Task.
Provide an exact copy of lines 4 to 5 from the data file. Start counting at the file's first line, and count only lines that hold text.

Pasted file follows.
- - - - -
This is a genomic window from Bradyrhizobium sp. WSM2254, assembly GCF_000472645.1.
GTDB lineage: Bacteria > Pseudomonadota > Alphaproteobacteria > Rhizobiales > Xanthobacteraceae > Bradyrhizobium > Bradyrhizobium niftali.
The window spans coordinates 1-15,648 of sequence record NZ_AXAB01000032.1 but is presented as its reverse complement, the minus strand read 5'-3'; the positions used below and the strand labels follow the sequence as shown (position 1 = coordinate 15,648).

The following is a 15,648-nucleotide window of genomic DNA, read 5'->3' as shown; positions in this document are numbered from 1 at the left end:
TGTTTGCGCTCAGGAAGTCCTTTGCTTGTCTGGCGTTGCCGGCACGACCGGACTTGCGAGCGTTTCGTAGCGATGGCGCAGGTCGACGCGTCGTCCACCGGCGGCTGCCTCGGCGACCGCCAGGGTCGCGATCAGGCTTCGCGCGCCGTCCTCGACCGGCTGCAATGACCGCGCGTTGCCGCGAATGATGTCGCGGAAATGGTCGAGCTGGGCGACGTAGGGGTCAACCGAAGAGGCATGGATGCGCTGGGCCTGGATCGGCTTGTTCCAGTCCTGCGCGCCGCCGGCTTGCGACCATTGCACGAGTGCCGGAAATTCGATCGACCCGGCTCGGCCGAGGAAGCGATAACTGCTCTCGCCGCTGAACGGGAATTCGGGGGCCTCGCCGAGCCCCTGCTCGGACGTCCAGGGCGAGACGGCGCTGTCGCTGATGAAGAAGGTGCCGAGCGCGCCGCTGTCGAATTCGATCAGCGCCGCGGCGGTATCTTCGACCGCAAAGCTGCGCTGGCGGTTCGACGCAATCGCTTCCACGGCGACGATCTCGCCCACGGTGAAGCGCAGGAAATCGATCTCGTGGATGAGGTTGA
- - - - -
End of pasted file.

The following is a 15,648-nucleotide window of genomic DNA, read 5'->3' as shown; positions in this document are numbered from 1 at the left end:
TGTTTGCGCTCAGGAAGTCCTTTGCTTGTCTGGCGTTGCCGGCACGACCGGACTTGCGAGCGTTTCGTAGCGATGGCGCAGGTCGACGCGTCGTCCACCGGCGGCTGCCTCGGCGACCGCCAGGGTCGCGATCAGGCTTCGCGCGCCGTCCTCGACCGGCTGCAATGACCGCGCGTTGCCGCGAATGATGTCGCGGAAATGGTCGAGCTGGGCGACGTAGGGGTCAACCGAAGAGGCATGGATGCGCTGGGCCTGGATCGGCTTGTTCCAGTCCTGCGCGCCGCCGGCTTGCGACCATTGCACGAGTGCCGGAAATTCGATCGACCCGGCTCGGCCGAGGAAGCGATAACTGCTCTCGCCGCTGAACGGGAATTCGGGGGCCTCGCCGAGCCCCTGCTCGGACGTCCAGGGCGAGACGGCGCTGTCGCTGATGAAGAAGGTGCCGAGCGCGCCGCTGTCGAATTCGATCAGCGCCGCGGCGGTATCTTCGACCGCAAAGCTGCGCTGGCGGTTCGACGCAATCGCTTCCACGGCGACGATCTCGCCCACGGTGAAGCGCAGGAAATCGATCTCGTGGATGAGGTTGA